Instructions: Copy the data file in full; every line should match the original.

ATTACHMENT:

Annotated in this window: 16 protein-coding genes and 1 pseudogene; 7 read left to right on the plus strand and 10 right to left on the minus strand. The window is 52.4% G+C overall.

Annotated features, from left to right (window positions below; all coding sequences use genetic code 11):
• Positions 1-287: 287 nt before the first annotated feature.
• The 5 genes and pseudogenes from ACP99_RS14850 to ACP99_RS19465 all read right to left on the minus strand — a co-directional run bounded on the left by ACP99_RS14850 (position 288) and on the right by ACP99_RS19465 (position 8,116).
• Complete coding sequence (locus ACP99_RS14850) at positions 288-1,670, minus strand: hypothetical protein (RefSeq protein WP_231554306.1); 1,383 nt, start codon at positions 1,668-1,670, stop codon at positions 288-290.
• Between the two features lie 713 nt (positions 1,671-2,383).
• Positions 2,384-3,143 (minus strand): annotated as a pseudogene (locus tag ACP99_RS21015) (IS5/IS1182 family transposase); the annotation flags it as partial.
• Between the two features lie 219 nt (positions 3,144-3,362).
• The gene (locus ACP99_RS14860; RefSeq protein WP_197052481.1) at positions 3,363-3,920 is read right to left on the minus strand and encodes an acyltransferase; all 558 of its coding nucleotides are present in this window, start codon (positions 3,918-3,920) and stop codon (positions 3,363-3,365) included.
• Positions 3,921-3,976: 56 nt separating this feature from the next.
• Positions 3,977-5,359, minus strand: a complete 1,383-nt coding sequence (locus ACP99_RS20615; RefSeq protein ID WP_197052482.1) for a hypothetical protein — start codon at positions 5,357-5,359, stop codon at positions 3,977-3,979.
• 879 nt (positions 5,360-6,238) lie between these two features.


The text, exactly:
Annotated in this window: 16 protein-coding genes and 1 pseudogene; 7 read left to right on the plus strand and 10 right to left on the minus strand. The window is 52.4% G+C overall.

Annotated features, from left to right (window positions below; all coding sequences use genetic code 11):
• Positions 1-287: 287 nt before the first annotated feature.
• The 5 genes and pseudogenes from ACP99_RS14850 to ACP99_RS19465 all read right to left on the minus strand — a co-directional run bounded on the left by ACP99_RS14850 (position 288) and on the right by ACP99_RS19465 (position 8,116).
• Complete coding sequence (locus ACP99_RS14850) at positions 288-1,670, minus strand: hypothetical protein (RefSeq protein WP_231554306.1); 1,383 nt, start codon at positions 1,668-1,670, stop codon at positions 288-290.
• Between the two features lie 713 nt (positions 1,671-2,383).
• Positions 2,384-3,143 (minus strand): annotated as a pseudogene (locus tag ACP99_RS21015) (IS5/IS1182 family transposase); the annotation flags it as partial.
• Between the two features lie 219 nt (positions 3,144-3,362).
• The gene (locus ACP99_RS14860; RefSeq protein WP_197052481.1) at positions 3,363-3,920 is read right to left on the minus strand and encodes an acyltransferase; all 558 of its coding nucleotides are present in this window, start codon (positions 3,918-3,920) and stop codon (positions 3,363-3,365) included.
• Positions 3,921-3,976: 56 nt separating this feature from the next.
• Positions 3,977-5,359, minus strand: a complete 1,383-nt coding sequence (locus ACP99_RS20615; RefSeq protein ID WP_197052482.1) for a hypothetical protein — start codon at positions 5,357-5,359, stop codon at positions 3,977-3,979.
• 879 nt (positions 5,360-6,238) lie between these two features.